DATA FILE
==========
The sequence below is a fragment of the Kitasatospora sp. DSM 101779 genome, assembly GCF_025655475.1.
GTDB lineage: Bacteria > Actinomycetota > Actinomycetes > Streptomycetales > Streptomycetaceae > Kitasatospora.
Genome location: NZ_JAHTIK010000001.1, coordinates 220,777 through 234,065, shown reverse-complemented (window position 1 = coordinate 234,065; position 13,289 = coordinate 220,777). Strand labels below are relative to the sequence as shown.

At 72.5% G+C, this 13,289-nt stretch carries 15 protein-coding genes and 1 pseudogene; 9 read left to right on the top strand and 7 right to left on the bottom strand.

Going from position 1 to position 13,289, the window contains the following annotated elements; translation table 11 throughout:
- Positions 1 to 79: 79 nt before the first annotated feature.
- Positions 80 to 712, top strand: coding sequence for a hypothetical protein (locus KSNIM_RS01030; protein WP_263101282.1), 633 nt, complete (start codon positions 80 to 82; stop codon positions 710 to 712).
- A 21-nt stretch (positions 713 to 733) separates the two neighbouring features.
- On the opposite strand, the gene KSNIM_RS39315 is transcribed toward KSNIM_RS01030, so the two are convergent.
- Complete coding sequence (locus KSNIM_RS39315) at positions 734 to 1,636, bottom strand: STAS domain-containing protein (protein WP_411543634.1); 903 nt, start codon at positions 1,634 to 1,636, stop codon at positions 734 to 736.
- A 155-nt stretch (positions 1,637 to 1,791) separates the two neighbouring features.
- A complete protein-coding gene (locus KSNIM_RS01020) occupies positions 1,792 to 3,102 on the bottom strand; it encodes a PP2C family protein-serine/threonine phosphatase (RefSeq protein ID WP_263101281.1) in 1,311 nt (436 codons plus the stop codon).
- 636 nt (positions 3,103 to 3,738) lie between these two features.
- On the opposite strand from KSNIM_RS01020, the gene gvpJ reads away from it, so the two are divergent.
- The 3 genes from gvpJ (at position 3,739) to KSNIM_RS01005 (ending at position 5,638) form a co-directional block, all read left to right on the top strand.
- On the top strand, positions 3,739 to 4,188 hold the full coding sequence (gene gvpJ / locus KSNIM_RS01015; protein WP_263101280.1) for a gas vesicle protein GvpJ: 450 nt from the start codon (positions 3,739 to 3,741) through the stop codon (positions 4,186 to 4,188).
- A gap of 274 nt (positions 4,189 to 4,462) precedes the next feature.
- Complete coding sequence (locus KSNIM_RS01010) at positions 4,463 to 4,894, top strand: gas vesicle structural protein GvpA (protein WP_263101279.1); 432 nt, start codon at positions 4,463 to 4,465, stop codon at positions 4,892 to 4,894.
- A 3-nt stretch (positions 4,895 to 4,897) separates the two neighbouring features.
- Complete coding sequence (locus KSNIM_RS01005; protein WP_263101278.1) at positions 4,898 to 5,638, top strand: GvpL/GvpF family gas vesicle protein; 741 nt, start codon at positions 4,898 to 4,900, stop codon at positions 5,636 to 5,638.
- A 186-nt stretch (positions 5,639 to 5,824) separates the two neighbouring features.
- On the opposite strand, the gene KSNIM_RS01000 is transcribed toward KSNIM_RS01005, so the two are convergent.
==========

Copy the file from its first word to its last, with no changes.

The sequence below is a fragment of the Kitasatospora sp. DSM 101779 genome, assembly GCF_025655475.1.
GTDB lineage: Bacteria > Actinomycetota > Actinomycetes > Streptomycetales > Streptomycetaceae > Kitasatospora.
Genome location: NZ_JAHTIK010000001.1, coordinates 220,777 through 234,065, shown reverse-complemented (window position 1 = coordinate 234,065; position 13,289 = coordinate 220,777). Strand labels below are relative to the sequence as shown.

At 72.5% G+C, this 13,289-nt stretch carries 15 protein-coding genes and 1 pseudogene; 9 read left to right on the top strand and 7 right to left on the bottom strand.

Going from position 1 to position 13,289, the window contains the following annotated elements; translation table 11 throughout:
- Positions 1 to 79: 79 nt before the first annotated feature.
- Positions 80 to 712, top strand: coding sequence for a hypothetical protein (locus KSNIM_RS01030; protein WP_263101282.1), 633 nt, complete (start codon positions 80 to 82; stop codon positions 710 to 712).
- A 21-nt stretch (positions 713 to 733) separates the two neighbouring features.
- On the opposite strand, the gene KSNIM_RS39315 is transcribed toward KSNIM_RS01030, so the two are convergent.
- Complete coding sequence (locus KSNIM_RS39315) at positions 734 to 1,636, bottom strand: STAS domain-containing protein (protein WP_411543634.1); 903 nt, start codon at positions 1,634 to 1,636, stop codon at positions 734 to 736.
- A 155-nt stretch (positions 1,637 to 1,791) separates the two neighbouring features.
- A complete protein-coding gene (locus KSNIM_RS01020) occupies positions 1,792 to 3,102 on the bottom strand; it encodes a PP2C family protein-serine/threonine phosphatase (RefSeq protein ID WP_263101281.1) in 1,311 nt (436 codons plus the stop codon).
- 636 nt (positions 3,103 to 3,738) lie between these two features.
- On the opposite strand from KSNIM_RS01020, the gene gvpJ reads away from it, so the two are divergent.
- The 3 genes from gvpJ (at position 3,739) to KSNIM_RS01005 (ending at position 5,638) form a co-directional block, all read left to right on the top strand.
- On the top strand, positions 3,739 to 4,188 hold the full coding sequence (gene gvpJ / locus KSNIM_RS01015; protein WP_263101280.1) for a gas vesicle protein GvpJ: 450 nt from the start codon (positions 3,739 to 3,741) through the stop codon (positions 4,186 to 4,188).
- A gap of 274 nt (positions 4,189 to 4,462) precedes the next feature.
- Complete coding sequence (locus KSNIM_RS01010) at positions 4,463 to 4,894, top strand: gas vesicle structural protein GvpA (protein WP_263101279.1); 432 nt, start codon at positions 4,463 to 4,465, stop codon at positions 4,892 to 4,894.
- A 3-nt stretch (positions 4,895 to 4,897) separates the two neighbouring features.
- Complete coding sequence (locus KSNIM_RS01005; protein WP_263101278.1) at positions 4,898 to 5,638, top strand: GvpL/GvpF family gas vesicle protein; 741 nt, start codon at positions 4,898 to 4,900, stop codon at positions 5,636 to 5,638.
- A 186-nt stretch (positions 5,639 to 5,824) separates the two neighbouring features.
- On the opposite strand, the gene KSNIM_RS01000 is transcribed toward KSNIM_RS01005, so the two are convergent.